The Surrender • Alpine Chapel

A small piece of tattered, white cloth flaps in the breeze above the bloodied soldiers. They no longer have the energy nor the resources to continue the fight. Many had given their lives for a cause that would now never come to pass. The dreams of the Confederacy had been shattered.

Surrender brings with it a sense of hopelessness and defeat. Few in the Confederacy could picture what we, with the advantage of 150 years, understand:  their surrender created an opportunity for the South and the rest of the United States to be reconciled and healed. It was a time for repentance and embracing a new path that could lead to freedom and opportunity for all.

But instead of embracing that golden opportunity, southern states passed restrictive “black codes” to impede the path of freedom for former slaves. As newly enfranchised blacks gained a voice in government, the Ku Klux Klan rose up to stop them with intimidation and violence. Because of the combative stubbornness of fearful southern whites, many in the south experienced another hundred years of oppression and poverty while opportunities for prosperity opened up for their counterparts in other regions of the United States. It would be another hundred years before the civil rights movement and more bloodshed finally started moving them ahead again.

It saddens me when I step back and compare what could have been with what actually transpired during those shameful years. The prideful South saw surrender as defeat and devastation instead of an opportunity to change direction and make things right.

We, like the South, miss those opportunities too. The word “surrender” is encumbered with so many negative connotations that we cannot see the prospect of reconciliation and joy that it can bring. In Christ we have the power to deny our old selves which allows the Holy Spirit to transform our hearts and minds. As we surrender our own agendas and selfish desires, the peace of Christ will rule in our hearts. We will be filled with thankfulness and compassionate hearts. We will demonstrate kindness, humility, meekness and patience toward others. As we begin to bear with one another and to forgive one another we will look more like our Redeemer. (Colossians 3:3-17)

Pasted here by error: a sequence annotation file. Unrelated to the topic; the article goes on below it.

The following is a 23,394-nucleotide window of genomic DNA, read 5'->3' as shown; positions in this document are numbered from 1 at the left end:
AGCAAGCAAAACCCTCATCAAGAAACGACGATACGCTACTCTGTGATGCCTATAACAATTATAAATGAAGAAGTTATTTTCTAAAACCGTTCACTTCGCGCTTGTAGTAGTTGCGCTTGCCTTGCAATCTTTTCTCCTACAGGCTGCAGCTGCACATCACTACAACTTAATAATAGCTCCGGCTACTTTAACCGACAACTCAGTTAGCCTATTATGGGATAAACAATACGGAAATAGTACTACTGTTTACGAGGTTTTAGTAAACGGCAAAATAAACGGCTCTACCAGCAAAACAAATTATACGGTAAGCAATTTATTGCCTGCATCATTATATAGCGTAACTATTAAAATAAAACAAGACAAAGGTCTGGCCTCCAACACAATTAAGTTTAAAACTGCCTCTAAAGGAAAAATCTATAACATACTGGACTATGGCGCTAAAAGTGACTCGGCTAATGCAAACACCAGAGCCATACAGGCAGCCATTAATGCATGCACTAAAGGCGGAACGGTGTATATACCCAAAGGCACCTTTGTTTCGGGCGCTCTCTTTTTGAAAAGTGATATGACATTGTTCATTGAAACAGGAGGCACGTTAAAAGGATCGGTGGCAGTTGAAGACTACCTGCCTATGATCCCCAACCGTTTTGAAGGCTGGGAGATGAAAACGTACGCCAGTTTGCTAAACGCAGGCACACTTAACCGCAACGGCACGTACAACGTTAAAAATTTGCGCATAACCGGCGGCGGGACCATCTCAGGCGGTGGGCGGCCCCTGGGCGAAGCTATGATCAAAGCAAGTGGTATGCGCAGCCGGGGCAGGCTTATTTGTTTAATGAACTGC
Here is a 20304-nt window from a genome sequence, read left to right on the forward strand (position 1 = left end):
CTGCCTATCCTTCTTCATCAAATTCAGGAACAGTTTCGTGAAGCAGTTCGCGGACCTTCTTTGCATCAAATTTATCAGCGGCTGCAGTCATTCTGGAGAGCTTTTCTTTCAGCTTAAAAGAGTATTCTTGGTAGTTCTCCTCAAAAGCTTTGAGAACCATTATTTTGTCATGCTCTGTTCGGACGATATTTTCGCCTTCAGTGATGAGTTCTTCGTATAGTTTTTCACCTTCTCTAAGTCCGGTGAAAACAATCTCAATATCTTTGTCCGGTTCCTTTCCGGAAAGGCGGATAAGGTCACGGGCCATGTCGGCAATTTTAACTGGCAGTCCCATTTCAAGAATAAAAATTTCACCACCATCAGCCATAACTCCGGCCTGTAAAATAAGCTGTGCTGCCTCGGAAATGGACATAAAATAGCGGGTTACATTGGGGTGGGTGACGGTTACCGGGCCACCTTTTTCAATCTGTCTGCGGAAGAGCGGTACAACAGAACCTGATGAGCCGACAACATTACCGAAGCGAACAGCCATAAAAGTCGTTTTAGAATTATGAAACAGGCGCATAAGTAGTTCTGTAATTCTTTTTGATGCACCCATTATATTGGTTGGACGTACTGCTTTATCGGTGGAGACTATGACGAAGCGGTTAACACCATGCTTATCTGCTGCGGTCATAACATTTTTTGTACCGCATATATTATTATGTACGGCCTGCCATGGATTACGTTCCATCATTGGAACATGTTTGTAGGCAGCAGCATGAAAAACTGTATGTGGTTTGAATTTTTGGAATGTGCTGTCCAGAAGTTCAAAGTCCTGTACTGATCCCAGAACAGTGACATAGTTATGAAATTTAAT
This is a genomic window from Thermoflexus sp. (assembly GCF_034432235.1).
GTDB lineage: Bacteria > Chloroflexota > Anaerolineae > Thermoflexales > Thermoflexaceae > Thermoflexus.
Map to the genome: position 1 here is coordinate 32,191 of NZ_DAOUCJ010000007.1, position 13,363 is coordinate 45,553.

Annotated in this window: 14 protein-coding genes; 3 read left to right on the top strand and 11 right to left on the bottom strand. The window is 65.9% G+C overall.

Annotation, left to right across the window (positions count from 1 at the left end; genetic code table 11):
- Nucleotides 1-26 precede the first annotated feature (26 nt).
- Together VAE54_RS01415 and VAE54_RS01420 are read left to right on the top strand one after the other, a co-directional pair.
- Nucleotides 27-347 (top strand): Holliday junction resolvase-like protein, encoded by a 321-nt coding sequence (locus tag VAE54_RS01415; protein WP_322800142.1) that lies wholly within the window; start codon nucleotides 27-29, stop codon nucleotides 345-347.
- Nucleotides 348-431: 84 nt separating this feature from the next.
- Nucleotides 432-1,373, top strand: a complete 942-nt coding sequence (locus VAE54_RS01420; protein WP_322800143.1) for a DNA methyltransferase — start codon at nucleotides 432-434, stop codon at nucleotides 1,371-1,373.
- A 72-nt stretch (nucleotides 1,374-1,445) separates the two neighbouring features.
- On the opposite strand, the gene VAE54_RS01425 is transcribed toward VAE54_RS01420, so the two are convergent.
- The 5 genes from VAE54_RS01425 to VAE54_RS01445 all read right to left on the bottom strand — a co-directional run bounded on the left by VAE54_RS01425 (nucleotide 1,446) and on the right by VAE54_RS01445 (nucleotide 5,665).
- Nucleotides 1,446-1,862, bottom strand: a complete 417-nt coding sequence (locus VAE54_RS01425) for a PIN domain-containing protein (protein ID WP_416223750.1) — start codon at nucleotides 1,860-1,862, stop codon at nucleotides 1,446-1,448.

Surrendering means turning over control. That requires a lot of trust, and it doesn’t happen overnight. Small steps add up and build trust. You are surrendering when you put aside time each day to spend with the Lord. You are surrendering when you help a friend move instead of watching the big game. You are surrendering when you pick up the socks and thank God for the opportunity to serve your spouse instead of complaining about it. Your own will or happiness is no longer at the center of your universe.  You are part of God’s plan and willing to be used by him.

Many came to Jesus and asked to be his disciples, but most of them turned away because they were not willing to give themselves to Christ. (Luke 14:26, 33; 16:13) Don’t wait until you are battle-weary and scarred from trying to do things your own way. Don’t wait until your dreams have been shattered and your hope snatched away. Surrender your life and watch how the Holy Spirit begins transforming you into the man or woman he created you to be.